Edited By: Gerald Smart and Peter Brandon
232 pages, Col plates, maps, figs
The South Downs are among the best loved landscapes in southern England. The beauty of their rolling chalk hills and steep escarpments, open river valleys, dramatic sea cliffs, sandy wealden ridges and woodlands, and colourful wildlife, has been an inspiration to writers and artists for centuries. The beauty is enjoyed daily by the 120,000 residents of local towns and villages, and the area attracts nearly 40 million visits a year, a total which is more than for any National Park. The Downs are, nevertheless, essentially working countryside, landscapes that have changed and are still changing in response to farming and forestry practice.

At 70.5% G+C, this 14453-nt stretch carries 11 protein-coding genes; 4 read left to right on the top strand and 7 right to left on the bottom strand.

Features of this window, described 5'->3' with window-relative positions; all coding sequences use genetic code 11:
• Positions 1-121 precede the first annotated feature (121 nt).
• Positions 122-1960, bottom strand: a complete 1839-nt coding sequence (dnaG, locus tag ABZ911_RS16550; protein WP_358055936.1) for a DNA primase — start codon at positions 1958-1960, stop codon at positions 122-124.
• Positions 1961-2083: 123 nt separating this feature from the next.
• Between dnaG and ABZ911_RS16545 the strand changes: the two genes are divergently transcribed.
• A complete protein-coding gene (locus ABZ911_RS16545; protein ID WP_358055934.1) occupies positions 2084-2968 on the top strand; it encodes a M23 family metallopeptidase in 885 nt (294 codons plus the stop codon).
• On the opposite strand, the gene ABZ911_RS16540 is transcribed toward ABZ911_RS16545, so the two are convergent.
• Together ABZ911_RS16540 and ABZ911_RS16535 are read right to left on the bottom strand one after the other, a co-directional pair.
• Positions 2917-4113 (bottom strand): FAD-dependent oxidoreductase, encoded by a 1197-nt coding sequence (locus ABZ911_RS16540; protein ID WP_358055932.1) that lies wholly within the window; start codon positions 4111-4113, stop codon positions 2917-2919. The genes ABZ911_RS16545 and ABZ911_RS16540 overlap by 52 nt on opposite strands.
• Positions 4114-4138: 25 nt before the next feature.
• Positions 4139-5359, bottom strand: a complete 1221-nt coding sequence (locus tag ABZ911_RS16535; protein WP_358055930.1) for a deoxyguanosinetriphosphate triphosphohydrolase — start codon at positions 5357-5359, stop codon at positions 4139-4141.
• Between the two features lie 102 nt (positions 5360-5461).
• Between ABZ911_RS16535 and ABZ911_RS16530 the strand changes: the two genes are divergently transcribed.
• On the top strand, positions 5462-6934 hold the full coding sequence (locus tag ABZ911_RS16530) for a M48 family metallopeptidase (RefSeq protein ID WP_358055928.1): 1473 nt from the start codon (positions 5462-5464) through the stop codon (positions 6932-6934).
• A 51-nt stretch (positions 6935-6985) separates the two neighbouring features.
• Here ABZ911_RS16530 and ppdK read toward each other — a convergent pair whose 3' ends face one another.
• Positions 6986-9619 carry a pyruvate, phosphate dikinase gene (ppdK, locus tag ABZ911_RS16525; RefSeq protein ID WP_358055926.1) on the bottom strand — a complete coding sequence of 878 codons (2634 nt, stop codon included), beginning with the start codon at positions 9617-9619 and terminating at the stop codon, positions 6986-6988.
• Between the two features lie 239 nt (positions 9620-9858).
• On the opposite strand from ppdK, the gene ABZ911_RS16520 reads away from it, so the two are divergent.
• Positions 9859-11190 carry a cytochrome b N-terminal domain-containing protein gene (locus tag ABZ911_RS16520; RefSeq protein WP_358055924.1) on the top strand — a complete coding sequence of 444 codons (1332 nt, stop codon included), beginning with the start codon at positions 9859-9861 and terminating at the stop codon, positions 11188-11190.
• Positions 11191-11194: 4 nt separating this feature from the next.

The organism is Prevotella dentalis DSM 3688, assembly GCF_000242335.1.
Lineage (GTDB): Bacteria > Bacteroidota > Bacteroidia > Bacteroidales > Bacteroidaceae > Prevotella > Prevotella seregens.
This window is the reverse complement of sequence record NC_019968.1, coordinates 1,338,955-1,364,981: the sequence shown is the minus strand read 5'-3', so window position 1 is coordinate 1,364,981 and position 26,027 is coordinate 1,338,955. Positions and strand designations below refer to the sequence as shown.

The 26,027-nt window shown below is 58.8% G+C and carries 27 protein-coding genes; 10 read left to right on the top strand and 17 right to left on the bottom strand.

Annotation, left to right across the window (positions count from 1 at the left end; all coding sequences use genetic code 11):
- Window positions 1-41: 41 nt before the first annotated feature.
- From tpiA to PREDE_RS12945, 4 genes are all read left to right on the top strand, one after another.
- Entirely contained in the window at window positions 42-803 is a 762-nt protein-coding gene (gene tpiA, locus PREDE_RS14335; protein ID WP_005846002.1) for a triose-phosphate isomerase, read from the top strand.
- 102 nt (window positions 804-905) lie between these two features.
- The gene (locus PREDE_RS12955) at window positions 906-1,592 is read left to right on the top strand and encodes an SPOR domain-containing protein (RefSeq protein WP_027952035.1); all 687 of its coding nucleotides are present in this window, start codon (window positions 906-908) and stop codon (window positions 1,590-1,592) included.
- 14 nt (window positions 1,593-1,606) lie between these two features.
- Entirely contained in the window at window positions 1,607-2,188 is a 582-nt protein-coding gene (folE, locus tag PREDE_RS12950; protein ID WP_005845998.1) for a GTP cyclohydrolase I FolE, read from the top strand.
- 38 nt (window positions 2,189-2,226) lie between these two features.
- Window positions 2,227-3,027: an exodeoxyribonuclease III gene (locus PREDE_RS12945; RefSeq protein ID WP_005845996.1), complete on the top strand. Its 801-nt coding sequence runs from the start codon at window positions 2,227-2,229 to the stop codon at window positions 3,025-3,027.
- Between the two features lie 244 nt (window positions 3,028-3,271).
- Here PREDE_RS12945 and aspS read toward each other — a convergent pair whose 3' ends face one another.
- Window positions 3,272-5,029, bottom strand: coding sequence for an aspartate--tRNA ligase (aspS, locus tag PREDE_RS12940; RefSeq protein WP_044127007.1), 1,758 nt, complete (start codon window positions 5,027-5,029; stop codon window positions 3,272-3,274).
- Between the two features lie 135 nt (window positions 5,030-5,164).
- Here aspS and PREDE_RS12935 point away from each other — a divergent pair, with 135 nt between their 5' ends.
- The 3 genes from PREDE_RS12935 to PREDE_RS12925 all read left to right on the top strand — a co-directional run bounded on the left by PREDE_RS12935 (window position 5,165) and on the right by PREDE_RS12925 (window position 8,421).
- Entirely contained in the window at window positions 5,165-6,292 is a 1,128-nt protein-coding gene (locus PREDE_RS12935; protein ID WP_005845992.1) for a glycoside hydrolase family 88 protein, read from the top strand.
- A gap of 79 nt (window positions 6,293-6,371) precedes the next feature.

This book describes in a readable way the local, national and international value of the Downs, the problems arising form their multiple use, and the steps that have been, and can be taken to conserve them. It is published at a critical time, for the long-term health of the area is at last under formal scrutiny by central and local government and is openly debated, with the designation of a South Downs National Park in mind. The area the Park may cover encompasses the familiar chalk escarpments that stretch from Winchester in the west to the coast at Eastbourne in the east, and also includes the greensand areas to the north near Alresford and Alton, over to Blackdown south of Haslemere, and then on to Petworth, Steyning and to the country north of Lewes.
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